U.S. Department of State Country Report on Human Rights Practices 2000 - Korea, Republic of
|Publisher||United States Department of State|
|Publication Date||26 February 2001|
|Cite as||United States Department of State, U.S. Department of State Country Report on Human Rights Practices 2000 - Korea, Republic of , 26 February 2001, available at: http://www.refworld.org/docid/3ae6aa9522.html [accessed 6 March 2015]|
|Comments||This report is submitted to the Congress by the Department of State in compliance with sections 116(d) and 502(b) of the Foreign Assistance Act of 1961 (FAA), as amended, and section 504 of the Trade Act of 1974, as amended. The law provides that the Secretary of State shall transmit to the Speaker of the House of Representatives and the Committee on Foreign Relations of the Senate, by February 25 "a full and complete report regarding the status of internationally recognized human rights, within the meaning of subsection (A) in countries that receive assistance under this part, and (B) in all other foreign countries which are members of the United Nations and which are not otherwise the subject of a human rights report under this Act." We have also included reports on several countries that do not fall into the categories established by these statutes and that thus are not covered by the congressional requirement.|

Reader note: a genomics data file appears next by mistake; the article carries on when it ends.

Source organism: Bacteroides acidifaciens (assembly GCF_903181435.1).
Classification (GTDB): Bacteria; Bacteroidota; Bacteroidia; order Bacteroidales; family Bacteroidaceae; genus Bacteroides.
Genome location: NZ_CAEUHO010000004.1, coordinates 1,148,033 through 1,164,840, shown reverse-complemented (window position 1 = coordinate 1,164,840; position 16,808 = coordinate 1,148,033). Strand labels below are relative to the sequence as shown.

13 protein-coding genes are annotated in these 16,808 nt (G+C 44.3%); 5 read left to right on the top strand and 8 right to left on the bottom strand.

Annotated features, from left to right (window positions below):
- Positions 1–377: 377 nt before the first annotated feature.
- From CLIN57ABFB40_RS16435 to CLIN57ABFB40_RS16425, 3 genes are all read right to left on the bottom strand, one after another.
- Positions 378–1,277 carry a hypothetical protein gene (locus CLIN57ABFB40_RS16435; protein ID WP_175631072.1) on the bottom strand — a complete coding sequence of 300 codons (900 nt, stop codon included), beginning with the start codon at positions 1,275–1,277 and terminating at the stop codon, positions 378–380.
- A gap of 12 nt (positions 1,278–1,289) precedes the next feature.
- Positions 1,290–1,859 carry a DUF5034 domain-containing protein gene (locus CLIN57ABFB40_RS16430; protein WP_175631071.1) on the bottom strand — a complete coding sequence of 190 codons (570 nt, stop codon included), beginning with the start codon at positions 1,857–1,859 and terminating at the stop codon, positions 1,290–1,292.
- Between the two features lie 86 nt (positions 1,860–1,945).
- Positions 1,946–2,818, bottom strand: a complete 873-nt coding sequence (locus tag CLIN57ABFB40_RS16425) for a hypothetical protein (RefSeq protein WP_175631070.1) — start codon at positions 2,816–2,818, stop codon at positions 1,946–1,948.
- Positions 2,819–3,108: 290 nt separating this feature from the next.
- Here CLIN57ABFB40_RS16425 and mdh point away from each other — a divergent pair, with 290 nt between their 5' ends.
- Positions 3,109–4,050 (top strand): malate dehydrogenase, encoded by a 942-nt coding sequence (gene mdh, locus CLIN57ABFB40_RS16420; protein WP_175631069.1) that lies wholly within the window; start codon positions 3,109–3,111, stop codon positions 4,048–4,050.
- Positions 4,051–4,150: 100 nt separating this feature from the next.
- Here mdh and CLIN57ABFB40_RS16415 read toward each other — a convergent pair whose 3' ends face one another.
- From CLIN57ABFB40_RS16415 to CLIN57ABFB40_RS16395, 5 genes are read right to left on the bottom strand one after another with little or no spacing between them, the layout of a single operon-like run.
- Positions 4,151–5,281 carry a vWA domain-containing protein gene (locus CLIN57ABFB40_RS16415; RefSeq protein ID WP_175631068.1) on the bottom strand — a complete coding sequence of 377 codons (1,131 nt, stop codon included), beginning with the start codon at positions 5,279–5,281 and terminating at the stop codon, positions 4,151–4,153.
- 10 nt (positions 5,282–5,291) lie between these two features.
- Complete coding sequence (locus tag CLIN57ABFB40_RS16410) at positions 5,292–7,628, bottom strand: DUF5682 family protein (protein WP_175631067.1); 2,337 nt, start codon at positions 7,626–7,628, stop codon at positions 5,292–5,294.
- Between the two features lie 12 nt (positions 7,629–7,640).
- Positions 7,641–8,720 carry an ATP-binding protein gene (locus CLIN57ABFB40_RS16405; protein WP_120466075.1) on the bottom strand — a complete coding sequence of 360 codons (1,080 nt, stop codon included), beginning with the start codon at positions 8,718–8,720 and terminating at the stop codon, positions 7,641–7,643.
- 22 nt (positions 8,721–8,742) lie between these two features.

|Disclaimer||This is not a UNHCR publication. UNHCR is not responsible for, nor does it necessarily endorse, its content. Any views expressed are solely those of the author or publisher and do not necessarily reflect those of UNHCR, the United Nations or its Member States.|
The Republic of Korea is governed by a directly elected president and a unicameral legislature selected by both direct and proportional voting. Kim Dae-jung was elected President in a free and fair election in December 1997 and was inaugurated in February 1998. A free and fair National Assembly election was held in April. The Constitution provides for an independent judiciary, and in recent years, the judiciary has shown increasing independence; however, several scandals in 1999 involving alleged illegal influence peddling and cronyism have damaged the image of prosecutors and judges.
Responsibility for maintaining internal security lies with the National Intelligence Service (NIS) – formerly known as the National Security Planning Agency, the Korean National Police (KNP), and the Defense Security Command (DSC). Legislation enacted in 1993 restricts the NIS and the DSC from involvement in domestic politics and grants the NIS investigative authority only in cases involving terrorism, espionage, and international crime organizations. The Government revised this law in 1996 to allow the NIS to investigate members of domestic organizations that are viewed as supporting the government of the Democratic Peoples' Republic of Korea (North Korea; DPRK). The statutory restrictions on the DSC remain in place. Some members of the security forces were responsible for occasional human rights abuses.
Following a rebound in 1999 from the 1997-98 financial and economic crisis, the country's economic growth began to level off in 2000. Gross Domestic Product (GDP) increased by an estimated 9.3 percent in 2000, with 6 to 7 percent GDP growth estimated in the second half of the year. Underpinning this strong performance was the Government's continued commitment to a comprehensive financial and corporate restructuring plan. However, the country's economic growth was dependent on a narrow range of export products, and the still somewhat fragile financial system left the economy susceptible to unpredictable external conditions. Unemployment fell steadily from its 8.6 percent peak in February 1999 to 3.6 percent in November 2000.